GayandRight

My name is Fred and I am a gay conservative living in Ottawa. This blog supports limited government, the right of the State of Israel to live in peace and security, and tries to expose the threat to us all from cultural relativism, post-modernism, and radical Islam. I am also the founder of the Free Thinking Film Society in Ottawa (www.freethinkingfilms.com)

Thursday, September 24, 2009

Ambercrombie & Fitch are right....

They should be allowed to have a dress code...particularly since they are in clothing...
Given the hyper-sexualized advertising that Abercrombie & Fitch has long embraced, it is no surprise that the company encourages its employees to let their hair down. But is the company practicing discrimination if it won't hire a young woman who covers her head for religious reasons? Yes, according to the Equal Employment Opportunity Commission. Last week the EEOC filed suit against Abercrombie on behalf of Samantha Elauf, a 19-year-old community college student from Tulsa, Okla., who is Muslim. The suit alleges that Abercrombie "refused to hire Ms. Elauf because she wears a hijab, claiming that the wearing of the headgear was prohibited by its Look Policy," or employee dress code. The suit says that Abercrombie "failed to accommodate her religious beliefs by making an exception to the Look Policy. These actions constitute discrimination against Ms. Elauf on the basis of religion."

Elauf, who had experience working in retail, interviewed for a position at a Tulsa Abercrombie Kids store in June 2008. During the interview, she wore a black hijab, or headscarf, in line with Muslim religious tradition. According to the EEOC, Elauf got word through a friend, who worked in the store, that the headscarf cost her the job. The EEOC alleges that during its investigation, Abercrombie & Fitch flatly told the agency, in a position statement, that "under the Look Policy, associates must wear clothing that is consistent with the Abercrombie brand, cannot wear hats or other coverings, and cannot wear clothes that are the color black." Elauf is suing for back pay and compensation related to emotional pain and anxiety. "If these allegations are true," says Chuck Thornton, deputy director of the ACLU of Oklahoma, "they are serious. In this day and age, it's not acceptable. Certainly, a headscarf is part and parcel of the Islamic experience."
Sorry, I think the ACLU has this one wrong. Surely, the Islamic experience is more than a head scarf??? No one is forcing this person to work at Abercrombie & Fitch.

6 Comments:

Anonymous Philanthropist said...

She should be suing Islam for emotional pain and anxiety, not the clothing store. These people are idiots.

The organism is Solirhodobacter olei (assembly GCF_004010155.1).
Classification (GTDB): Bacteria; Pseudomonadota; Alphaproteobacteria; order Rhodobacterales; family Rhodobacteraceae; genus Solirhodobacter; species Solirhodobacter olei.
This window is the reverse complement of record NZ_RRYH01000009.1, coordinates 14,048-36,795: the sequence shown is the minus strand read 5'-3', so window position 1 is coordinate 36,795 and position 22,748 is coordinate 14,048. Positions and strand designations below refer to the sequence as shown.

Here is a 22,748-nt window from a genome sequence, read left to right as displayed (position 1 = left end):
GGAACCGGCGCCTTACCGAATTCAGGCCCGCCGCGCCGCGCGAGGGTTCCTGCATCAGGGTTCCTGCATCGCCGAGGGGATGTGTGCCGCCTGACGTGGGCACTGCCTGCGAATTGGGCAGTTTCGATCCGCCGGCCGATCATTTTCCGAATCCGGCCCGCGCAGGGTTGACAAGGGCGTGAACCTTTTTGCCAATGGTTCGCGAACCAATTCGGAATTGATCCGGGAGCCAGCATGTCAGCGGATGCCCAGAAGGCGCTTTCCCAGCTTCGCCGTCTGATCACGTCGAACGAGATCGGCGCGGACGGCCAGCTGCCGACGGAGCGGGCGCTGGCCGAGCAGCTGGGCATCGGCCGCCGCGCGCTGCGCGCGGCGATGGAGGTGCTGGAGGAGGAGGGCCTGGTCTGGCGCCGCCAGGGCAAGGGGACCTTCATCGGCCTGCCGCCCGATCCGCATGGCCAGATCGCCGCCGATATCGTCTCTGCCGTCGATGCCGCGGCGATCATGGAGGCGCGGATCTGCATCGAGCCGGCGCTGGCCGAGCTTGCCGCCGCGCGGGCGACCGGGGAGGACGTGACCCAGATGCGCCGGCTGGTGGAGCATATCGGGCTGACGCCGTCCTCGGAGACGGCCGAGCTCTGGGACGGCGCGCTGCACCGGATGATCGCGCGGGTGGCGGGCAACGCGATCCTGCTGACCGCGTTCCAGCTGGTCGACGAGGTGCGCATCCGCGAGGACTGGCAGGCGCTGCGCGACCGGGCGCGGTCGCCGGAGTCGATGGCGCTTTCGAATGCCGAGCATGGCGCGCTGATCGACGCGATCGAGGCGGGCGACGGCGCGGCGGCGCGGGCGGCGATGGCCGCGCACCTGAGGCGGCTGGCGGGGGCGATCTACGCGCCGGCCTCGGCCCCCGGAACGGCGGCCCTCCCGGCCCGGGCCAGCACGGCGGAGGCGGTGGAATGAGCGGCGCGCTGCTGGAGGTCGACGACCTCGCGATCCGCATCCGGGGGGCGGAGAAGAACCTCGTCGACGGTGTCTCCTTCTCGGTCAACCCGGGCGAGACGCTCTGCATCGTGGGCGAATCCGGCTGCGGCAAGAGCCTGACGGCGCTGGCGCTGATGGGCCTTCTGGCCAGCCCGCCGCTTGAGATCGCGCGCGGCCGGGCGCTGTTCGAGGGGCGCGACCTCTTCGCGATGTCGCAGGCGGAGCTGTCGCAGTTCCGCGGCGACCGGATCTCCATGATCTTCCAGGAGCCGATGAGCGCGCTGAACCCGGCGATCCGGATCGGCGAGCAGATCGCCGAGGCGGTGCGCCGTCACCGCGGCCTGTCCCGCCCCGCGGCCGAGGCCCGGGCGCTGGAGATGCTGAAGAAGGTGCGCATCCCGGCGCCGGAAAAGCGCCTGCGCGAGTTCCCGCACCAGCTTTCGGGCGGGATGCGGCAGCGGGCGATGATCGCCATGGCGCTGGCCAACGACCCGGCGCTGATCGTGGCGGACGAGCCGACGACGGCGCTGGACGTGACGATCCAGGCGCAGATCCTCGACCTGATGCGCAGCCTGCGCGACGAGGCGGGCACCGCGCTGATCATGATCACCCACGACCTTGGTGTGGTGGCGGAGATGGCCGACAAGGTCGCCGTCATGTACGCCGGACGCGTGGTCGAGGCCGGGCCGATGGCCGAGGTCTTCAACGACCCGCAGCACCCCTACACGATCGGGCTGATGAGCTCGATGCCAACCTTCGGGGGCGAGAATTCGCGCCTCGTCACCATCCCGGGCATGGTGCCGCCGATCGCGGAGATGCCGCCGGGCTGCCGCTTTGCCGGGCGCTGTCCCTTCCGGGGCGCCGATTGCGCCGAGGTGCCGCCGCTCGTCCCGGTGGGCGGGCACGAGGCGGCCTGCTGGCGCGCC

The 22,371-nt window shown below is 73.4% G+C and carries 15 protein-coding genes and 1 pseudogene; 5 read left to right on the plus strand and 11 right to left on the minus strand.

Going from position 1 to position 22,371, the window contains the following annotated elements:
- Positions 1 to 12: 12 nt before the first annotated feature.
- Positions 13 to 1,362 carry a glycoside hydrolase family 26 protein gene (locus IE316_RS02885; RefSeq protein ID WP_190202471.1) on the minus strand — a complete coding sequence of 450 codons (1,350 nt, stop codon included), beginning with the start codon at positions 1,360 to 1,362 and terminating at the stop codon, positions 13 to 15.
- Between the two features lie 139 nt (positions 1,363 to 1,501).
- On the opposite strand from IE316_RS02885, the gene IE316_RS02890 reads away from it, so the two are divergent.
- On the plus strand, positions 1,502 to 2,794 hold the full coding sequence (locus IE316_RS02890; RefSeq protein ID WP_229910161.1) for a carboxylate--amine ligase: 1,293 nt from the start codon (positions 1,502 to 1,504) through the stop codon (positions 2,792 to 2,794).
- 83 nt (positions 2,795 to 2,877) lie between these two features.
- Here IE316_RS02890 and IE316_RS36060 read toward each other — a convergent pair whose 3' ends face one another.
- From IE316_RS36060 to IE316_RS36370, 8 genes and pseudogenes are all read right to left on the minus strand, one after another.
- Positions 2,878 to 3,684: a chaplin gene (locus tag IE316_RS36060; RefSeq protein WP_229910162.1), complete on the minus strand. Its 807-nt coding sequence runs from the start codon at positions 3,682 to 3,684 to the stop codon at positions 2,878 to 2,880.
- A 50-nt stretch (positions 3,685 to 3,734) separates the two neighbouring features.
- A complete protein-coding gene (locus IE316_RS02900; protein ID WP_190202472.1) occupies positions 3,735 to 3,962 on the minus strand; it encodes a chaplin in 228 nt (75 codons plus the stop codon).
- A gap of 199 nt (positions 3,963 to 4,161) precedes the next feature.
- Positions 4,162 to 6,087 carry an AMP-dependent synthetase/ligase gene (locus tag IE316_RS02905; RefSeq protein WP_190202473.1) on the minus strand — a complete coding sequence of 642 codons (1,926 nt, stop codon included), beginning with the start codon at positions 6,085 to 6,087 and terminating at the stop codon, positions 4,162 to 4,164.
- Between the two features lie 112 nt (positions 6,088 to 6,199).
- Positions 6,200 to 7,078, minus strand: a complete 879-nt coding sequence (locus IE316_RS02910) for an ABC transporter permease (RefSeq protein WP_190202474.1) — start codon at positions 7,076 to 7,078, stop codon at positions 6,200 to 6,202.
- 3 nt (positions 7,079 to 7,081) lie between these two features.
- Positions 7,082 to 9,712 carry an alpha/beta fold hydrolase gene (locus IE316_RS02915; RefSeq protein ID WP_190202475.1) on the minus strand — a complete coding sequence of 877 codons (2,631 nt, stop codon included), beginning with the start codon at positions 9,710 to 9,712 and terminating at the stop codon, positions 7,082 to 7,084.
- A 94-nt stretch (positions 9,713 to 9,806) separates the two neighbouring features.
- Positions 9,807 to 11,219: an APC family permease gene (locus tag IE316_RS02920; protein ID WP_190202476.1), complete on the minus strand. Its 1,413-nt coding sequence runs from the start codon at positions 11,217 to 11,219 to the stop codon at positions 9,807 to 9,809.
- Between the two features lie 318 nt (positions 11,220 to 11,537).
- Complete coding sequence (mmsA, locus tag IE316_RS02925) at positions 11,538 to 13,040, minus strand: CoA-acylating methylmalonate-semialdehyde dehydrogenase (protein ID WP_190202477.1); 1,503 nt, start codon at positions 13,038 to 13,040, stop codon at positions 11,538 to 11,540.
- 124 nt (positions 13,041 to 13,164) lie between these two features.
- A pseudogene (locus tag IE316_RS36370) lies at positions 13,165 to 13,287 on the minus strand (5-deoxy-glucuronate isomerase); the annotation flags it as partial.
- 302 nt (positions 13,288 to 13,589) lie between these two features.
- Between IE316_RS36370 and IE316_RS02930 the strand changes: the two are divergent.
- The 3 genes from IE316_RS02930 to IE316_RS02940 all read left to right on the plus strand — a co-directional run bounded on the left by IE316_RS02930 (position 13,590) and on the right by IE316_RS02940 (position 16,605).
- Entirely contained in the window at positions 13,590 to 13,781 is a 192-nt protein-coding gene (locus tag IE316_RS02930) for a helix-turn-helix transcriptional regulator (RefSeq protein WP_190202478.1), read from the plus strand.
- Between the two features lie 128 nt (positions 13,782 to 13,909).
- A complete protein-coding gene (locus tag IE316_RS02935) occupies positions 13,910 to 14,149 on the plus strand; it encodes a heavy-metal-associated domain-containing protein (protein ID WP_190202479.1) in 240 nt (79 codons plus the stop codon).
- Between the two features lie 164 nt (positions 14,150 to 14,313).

2:46 PM  
Blogger Peter A said...

I'm with the ACLU and the woman on this one. This is religious discimination.

3:13 PM  
Anonymous Anonymous said...

I think this is a legitimate case of discrimination, if they can find the evidence. This case is not like the "i'm offended by what you said so I'm gonna report you to the HRC" cases we see here in Canada. I certainly wouldn't want to be discriminated against because i was wearing a crucifix.

3:33 PM  
Blogger GayandRight said...

Companies should have the right to set a dress code....and you can wear a crucifix under your clothes and it won't be noticed.

4:35 PM  
Anonymous DoorHold said...

I'm conflicted on this one. Sure, you can "hide" religious symbols such as crosses, but headscarves by their nature cannot be hidden. So that makes THEM an exception, symbols that SHOW can be discriminated against?

So you could turn away an Orthodox Jew? A sign stating, "We don't hire Orthodox Jews," is OK for you, as long as the claim is that it's due to a dress code?

I can't think of other types of religious symbolism that shows, but there must be others.

On the other hand, she wore black, which ISN'T required by Islam and is specifically forbidden in the dress code.

"She doesn't have to work there, there are other options" is similar in tone to "Blacks don't have to have the same [fill-in-the-blank] as whites, they have other options." Not cool.

I do understand that ethnicity is a protected class and the specifics have been well-sorted out by now, but religious discrimination, as this case shows, still has some issues that need to be sorted out.

Conflicted. :\

12:59 PM  
Anonymous Anonymous said...

Muslims need to find places that will accomadate them not force stores to hire because they refuse to remove the scarf. For all we know she could be a terrorist.

11:08 AM  

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